Pickup truck sales rebounded in 2010, with significant volume gains over last year's depressed sales levels.
Here's look at the numbers of trucks sold last year, according to sales data provided by J.D. Power and Associates. J.D. Power's "Power Information Network" figures are unique because they break out full-size truck sales into light- and heavy-duty classes. Monthly figures released by Chrysler, Ford and GM aggregate both light- and heavy-duty truck sales (including chassis cabs, when sold) into a single number without revealing class splits.
J.D. Power removes the Ford F-450/F-550 commercial trucks from the tallies, so chassis cab versions aren't included. They do, however, report Ram 4500/5500 chassis sales. GM doesn't sell trucks in these classes. So, to make this fair, we're presenting Ford's full-size truck data with and without chassis cabs, of which 21,134 were sold, according to J.D. Power.
Full-size pickup truck sales rose 20.3 percent last year and were 13 percent of the seasonally adjusted annual sales rate of all vehicles in December, a level not seen since 2008, having increased steadily from the low-10% range of early 2010. Full-size pickups made up 11.6 percent of all vehicle sales in 2010.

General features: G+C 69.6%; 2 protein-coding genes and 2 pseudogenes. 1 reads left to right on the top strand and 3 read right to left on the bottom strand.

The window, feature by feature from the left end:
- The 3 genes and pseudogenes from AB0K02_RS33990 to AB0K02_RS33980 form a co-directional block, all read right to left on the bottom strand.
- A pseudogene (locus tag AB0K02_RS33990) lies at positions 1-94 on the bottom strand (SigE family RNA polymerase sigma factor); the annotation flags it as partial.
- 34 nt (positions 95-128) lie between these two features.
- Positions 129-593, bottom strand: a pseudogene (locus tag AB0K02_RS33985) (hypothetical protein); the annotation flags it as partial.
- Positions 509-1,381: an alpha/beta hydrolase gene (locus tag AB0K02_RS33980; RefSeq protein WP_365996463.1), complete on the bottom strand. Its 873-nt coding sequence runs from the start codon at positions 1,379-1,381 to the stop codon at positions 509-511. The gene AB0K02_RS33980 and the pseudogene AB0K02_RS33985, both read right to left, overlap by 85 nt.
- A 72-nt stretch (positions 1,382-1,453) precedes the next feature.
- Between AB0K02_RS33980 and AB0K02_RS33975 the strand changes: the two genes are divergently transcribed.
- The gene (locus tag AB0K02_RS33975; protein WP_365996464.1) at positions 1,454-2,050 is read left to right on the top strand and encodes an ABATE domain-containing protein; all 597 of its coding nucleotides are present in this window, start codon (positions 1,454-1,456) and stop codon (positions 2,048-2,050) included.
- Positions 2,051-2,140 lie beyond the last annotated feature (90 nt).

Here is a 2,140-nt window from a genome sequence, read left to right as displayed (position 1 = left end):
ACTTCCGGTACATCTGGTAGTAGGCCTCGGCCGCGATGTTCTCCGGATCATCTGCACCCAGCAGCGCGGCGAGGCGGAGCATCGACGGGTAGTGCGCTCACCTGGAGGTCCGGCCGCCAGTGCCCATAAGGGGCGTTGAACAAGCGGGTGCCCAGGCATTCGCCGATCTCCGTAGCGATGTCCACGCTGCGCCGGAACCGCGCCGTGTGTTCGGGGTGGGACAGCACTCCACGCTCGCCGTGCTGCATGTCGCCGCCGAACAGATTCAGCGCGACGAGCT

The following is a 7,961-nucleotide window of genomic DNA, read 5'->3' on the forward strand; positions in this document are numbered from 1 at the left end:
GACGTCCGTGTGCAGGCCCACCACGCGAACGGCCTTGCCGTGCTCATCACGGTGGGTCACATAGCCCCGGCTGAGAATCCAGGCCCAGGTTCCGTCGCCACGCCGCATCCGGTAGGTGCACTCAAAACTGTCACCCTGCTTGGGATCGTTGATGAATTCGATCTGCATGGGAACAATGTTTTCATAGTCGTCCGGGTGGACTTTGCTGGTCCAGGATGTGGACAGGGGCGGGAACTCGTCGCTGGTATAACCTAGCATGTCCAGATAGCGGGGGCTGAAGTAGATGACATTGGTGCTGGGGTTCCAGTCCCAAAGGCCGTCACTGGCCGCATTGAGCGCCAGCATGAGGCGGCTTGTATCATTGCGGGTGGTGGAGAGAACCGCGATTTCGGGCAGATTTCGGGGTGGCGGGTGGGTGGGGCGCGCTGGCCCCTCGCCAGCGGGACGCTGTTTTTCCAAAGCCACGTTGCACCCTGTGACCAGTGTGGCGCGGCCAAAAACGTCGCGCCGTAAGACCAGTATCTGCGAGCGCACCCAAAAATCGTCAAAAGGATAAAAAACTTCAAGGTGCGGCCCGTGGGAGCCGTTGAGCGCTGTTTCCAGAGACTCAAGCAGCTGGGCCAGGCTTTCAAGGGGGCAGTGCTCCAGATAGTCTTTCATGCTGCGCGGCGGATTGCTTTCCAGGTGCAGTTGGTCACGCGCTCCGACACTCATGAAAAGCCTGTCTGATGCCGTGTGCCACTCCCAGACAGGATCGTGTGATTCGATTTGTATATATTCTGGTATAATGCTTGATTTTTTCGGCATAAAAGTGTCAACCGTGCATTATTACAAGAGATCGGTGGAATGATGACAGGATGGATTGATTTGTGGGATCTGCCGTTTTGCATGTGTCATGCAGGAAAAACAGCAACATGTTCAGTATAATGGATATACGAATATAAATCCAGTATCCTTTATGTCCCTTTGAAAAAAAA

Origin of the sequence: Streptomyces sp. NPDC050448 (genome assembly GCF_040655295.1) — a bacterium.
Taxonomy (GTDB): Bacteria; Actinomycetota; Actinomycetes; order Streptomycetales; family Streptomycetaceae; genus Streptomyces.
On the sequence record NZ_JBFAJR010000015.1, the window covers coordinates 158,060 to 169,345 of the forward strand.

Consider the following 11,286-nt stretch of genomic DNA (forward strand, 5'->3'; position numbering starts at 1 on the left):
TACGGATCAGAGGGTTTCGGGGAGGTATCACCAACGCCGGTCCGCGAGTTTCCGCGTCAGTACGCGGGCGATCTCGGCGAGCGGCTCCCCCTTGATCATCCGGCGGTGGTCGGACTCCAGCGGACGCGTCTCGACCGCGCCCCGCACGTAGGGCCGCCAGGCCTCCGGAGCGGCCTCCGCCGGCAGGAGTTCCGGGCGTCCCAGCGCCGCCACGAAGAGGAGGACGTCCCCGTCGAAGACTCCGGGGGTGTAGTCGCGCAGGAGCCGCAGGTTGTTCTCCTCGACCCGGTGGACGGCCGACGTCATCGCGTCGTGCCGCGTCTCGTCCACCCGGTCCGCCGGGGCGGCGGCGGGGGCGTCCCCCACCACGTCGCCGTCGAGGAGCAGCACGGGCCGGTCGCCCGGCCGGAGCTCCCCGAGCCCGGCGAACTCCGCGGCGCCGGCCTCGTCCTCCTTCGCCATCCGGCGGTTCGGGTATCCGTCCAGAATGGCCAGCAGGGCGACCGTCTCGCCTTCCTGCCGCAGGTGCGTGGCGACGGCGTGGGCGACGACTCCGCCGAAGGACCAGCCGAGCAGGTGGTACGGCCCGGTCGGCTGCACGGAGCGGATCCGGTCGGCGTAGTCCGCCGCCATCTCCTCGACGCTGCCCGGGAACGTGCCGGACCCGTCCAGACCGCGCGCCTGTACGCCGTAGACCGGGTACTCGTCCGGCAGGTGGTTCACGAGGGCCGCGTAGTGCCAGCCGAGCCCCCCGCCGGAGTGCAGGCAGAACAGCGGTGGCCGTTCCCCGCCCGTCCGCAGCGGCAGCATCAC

While nearly every full-size truck brand grew sales, Ford dominated with a 27.7 percent jump and a 38.6 percent share of the market, the largest share its held since 2001.
The only full-size pickup brand that lost year-over-year sales in 2010 was Cadillac, lending support to the conventional wisdom that casual truck buyers are gone from full-size pickups for good. Cadillac EXT sales fell 14 percent.
Small pickup sales volume rose slightly last year, ending a slide that's lasted more than a decade in the stale segment but market share amongst all vehicle continued to fall, to just 2.3 percent, its lowest ever share. Most of the volume increase was due to strong sales of the Nissan Frontier, which rose 42.3 percent, the highest percentage sales gain of any high-volume pickup in 2010.